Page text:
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Old Dec 17, 2012, 03:39 PM   #18
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What if it was a 16-17 year old girl or the situation was reversed and the guy was 14? I view them both as just kids, although that's an awkward gap at that age.
No, what if it were an 18 yr old girl and a 14 yr old boy.
During probation a 19 yr old women and a 15 yr old.
Cradle robber comes to mind.

18 is a young adult subject to all the protections and penalties of the law.
Sex offender like a pedophile maybe not.
Going against the parents wishes, and age of consent, statutory rape.
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Old Dec 17, 2012, 03:50 PM   #19
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I understand where you are coming from Huntn, but the specific boy in the article made some really bad decisions. He went back to his girlfriend after getting out a jail and while he was on probation. In my opinion it's hard to have sympathy when he knowingly and willfully broke the law that landed him in trouble initially. Would you be sympathetic to someone in this situation if the crime were different say shoplifting or assault?
My come back is that assault is not love. Yes, there can be in appropriate love. Yes some could be criminalized, but in the case of high school kids, you have to weigh the offense against the punishment. This kid's life is ruined. Based on the circumstances, I'd call it overkill. However I respect your differing opinion.
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Old Dec 17, 2012, 03:55 PM   #20
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No, what if it were an 18 yr old girl and a 14 yr old boy.
During probation a 19 yr old women and a 15 yr old.
Cradle robber comes to mind.

18 is a young adult subject to all the protections and penalties of the law.
Sex offender like a pedophile maybe not.
Going against the parents wishes, and age of consent, statutory rape.
Well I mostly wanted to emphasize the 16-17 portion. I recall seeing that situation in high school. In the case of 17 vs 18, it can arise if they're dating and one has a birthday earlier than the other. I think age of consent in California is 18. It's also weird legally classifying the guy there as a sex offender. You can call it young adult or whatever. At an emotional level, they're still kids/teenagers.
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Old Dec 17, 2012, 04:37 PM   #21
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Aren't the ages of consent and drinking in the US a little on the high side?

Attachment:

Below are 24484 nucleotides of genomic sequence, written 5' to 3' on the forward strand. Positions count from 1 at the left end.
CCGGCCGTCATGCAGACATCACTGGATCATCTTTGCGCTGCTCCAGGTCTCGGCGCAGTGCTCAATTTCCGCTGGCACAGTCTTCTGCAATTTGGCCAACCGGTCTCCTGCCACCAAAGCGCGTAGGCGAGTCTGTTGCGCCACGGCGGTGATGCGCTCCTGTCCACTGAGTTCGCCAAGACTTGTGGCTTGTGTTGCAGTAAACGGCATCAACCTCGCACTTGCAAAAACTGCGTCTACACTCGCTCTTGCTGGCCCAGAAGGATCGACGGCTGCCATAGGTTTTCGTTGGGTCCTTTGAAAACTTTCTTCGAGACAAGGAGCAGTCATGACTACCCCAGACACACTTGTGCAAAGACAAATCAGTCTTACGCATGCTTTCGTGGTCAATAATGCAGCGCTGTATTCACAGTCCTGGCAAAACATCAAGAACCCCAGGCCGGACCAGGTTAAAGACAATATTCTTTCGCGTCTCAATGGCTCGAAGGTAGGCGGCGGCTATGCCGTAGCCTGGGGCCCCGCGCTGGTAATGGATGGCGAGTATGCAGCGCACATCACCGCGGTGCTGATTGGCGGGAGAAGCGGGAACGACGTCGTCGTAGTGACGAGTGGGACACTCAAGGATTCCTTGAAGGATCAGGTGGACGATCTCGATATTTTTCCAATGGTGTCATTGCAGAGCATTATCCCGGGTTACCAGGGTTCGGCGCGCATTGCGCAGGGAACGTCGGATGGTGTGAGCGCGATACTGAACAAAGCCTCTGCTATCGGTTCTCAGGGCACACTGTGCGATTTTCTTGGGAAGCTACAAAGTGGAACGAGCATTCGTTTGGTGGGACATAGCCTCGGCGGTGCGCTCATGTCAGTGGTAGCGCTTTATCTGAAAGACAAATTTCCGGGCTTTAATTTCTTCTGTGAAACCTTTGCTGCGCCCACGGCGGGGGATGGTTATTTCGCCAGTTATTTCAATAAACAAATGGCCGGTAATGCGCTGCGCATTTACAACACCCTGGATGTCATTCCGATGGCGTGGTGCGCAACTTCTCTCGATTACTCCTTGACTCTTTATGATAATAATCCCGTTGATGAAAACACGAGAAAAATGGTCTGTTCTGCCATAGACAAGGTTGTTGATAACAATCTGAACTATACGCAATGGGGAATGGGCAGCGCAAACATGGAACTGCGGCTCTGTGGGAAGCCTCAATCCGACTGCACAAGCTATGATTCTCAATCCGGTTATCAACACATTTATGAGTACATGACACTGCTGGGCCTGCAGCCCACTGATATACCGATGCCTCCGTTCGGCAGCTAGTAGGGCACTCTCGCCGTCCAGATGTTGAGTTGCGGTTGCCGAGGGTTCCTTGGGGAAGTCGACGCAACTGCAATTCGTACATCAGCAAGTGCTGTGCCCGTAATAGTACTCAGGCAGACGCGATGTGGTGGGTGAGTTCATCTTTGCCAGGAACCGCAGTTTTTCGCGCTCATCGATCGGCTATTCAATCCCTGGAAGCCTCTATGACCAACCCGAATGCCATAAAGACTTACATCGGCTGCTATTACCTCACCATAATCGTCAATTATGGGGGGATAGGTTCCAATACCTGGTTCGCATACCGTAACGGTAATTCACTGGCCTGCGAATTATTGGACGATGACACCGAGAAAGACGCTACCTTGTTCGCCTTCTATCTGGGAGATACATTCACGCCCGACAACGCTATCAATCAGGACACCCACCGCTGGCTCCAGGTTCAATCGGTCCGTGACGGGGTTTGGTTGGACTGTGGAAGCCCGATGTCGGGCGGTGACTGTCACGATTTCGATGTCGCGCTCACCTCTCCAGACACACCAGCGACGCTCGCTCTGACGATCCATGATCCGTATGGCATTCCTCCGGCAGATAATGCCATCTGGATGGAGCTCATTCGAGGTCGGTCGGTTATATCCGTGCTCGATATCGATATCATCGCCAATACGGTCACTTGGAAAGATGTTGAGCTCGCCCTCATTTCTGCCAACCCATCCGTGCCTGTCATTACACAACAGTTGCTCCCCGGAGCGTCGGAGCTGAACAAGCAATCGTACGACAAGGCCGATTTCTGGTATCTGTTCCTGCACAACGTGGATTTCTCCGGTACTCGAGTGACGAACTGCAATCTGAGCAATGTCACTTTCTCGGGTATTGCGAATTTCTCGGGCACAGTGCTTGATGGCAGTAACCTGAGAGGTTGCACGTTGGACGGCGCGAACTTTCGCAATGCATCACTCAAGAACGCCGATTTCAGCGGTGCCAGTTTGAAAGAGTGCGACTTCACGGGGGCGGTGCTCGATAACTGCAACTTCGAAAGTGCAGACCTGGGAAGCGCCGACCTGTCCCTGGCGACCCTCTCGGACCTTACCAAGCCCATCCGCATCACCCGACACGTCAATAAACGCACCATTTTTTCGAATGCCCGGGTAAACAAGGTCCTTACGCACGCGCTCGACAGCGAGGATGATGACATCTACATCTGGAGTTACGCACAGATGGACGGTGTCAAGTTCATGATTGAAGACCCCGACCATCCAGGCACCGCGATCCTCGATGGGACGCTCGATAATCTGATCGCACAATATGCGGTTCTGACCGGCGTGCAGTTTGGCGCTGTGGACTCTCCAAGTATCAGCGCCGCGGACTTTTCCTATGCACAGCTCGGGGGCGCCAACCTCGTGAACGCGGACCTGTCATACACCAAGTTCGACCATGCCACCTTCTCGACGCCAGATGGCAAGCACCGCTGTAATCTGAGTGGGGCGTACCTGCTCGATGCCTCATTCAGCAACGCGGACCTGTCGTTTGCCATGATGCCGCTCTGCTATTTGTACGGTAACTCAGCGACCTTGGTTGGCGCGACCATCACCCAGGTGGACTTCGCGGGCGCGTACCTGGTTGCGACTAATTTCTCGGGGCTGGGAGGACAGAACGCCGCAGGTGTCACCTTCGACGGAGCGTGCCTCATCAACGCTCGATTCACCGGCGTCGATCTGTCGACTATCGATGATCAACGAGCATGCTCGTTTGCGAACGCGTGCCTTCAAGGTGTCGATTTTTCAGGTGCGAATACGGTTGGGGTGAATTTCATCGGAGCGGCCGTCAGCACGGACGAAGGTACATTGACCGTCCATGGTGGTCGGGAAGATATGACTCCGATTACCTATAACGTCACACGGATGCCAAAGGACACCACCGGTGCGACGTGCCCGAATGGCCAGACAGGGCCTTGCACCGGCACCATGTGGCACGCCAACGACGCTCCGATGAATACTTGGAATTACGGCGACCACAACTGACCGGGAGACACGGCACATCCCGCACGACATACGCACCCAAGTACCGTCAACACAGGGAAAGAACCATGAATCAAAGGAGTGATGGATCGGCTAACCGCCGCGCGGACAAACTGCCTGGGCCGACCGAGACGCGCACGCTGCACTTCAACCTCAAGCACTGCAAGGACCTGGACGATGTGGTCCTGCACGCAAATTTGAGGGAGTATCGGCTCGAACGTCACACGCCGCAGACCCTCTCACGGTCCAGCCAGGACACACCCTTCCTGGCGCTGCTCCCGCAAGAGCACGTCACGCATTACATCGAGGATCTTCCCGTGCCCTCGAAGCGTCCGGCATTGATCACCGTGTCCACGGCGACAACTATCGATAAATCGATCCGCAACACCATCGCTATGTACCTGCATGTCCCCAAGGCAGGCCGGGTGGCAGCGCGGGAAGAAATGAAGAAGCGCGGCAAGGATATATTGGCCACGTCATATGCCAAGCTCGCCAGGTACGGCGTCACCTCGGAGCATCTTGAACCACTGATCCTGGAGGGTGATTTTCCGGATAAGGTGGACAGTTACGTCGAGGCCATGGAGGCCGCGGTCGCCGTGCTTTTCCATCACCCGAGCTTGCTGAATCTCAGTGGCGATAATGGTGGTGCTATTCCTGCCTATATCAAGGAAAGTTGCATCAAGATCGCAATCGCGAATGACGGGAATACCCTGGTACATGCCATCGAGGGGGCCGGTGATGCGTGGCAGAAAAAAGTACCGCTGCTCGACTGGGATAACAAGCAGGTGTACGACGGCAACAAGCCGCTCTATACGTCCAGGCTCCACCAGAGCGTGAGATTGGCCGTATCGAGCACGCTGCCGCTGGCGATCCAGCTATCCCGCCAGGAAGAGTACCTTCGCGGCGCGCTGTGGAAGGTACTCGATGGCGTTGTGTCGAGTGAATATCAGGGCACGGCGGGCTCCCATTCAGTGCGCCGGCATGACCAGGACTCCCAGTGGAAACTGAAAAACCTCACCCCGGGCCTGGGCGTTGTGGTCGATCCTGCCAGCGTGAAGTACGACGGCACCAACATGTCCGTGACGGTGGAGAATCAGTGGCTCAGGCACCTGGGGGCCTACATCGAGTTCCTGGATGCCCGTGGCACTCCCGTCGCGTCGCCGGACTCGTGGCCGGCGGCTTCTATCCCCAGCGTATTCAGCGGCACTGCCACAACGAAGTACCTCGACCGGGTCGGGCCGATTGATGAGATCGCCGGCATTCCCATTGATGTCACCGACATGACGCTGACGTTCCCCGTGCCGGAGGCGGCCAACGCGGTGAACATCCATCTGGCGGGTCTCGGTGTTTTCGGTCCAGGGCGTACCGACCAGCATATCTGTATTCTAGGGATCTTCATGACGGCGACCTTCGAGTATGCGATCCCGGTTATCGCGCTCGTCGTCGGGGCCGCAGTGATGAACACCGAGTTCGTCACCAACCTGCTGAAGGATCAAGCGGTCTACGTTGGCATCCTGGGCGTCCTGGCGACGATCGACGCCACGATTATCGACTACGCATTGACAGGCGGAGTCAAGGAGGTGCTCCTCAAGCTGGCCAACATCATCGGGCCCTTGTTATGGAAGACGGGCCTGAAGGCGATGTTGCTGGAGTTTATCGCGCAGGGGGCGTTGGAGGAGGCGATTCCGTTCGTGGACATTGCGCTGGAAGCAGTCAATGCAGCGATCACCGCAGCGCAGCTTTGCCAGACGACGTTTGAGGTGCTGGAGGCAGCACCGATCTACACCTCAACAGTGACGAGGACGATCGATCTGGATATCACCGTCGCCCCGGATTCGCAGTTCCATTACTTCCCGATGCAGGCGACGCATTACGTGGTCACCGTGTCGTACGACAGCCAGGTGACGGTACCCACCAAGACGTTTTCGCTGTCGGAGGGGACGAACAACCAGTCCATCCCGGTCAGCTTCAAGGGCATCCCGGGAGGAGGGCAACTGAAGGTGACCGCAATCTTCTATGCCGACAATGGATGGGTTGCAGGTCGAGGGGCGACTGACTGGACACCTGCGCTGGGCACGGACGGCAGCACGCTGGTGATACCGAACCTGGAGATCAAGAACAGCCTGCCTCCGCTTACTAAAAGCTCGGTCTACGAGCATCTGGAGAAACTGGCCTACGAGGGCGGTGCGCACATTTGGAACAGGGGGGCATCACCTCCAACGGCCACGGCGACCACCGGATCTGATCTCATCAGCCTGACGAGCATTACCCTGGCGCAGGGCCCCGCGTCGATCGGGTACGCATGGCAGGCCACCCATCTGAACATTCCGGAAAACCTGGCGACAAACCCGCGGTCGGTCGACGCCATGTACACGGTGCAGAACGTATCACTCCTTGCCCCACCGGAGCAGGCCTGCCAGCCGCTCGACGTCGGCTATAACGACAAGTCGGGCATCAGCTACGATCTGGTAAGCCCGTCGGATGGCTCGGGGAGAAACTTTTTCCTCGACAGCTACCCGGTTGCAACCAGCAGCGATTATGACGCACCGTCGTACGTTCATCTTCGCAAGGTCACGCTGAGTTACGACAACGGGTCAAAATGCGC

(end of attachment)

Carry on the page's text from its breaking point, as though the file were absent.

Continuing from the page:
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Old Dec 17, 2012, 04:40 PM   #22
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Aren't the ages of consent and drinking in the US a little on the high side?
i dont think so personally
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Old Dec 17, 2012, 04:45 PM   #23
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My come back is that assault is not love. Yes, there can be in appropriate love. Yes some could be criminalized, but in the case of high school kids, you have to weigh the offense against the punishment. This kid's life is ruined. Based on the circumstances, I'd call it overkill. However I respect your differing opinion.
I guess the point I'm trying to make is that this specific guy went back after being arrested, serving sentence, and being on probation. That makes him a repeat offender in terms of the circumstances. To me these details make this case more about disrespect for the law, the parents of the young girl, and the girl herself as opposed to just a simple underage "love story". Heck, I did some really dumb things when I was young, but if I had been found guilty of something and served time for it, you better believe that when I got out I wouldn't be messing with the same girl or any other girls under the age of consent.
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Old Dec 17, 2012, 04:52 PM   #24
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As I stated the law was created to protect minors from pervs that are way above their age, not to punish a senior in HS for dating a freshman.

I think a lot of us can agree that it is inappropriate for an 18 year old and 14 year old to date.
Looks to me like you've contradicted yourself here.

Quote:
Jail time and being on the sex offenders list is too steep a punishment here.
Jail time is not at all inappropriate here. He broke the law. He went to jail and got probation. He broke the same law again. He went back to jail. That's pretty much how it's supposed to work, and I don't oppose it.

Registering as a sex offender, OTOH, I think is inappropriate in this case. While his relationship with this girl is clearly out of bounds and illegal, I don't think he's the type to go after just any teenage girl; I think his attraction is fixated solely on her. As such, there's no reason to warn the world that he might try to prey on every single child out there.
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Old Dec 17, 2012, 04:57 PM   #25
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Lock him up and throw away the key

Is the death penalty not an option here?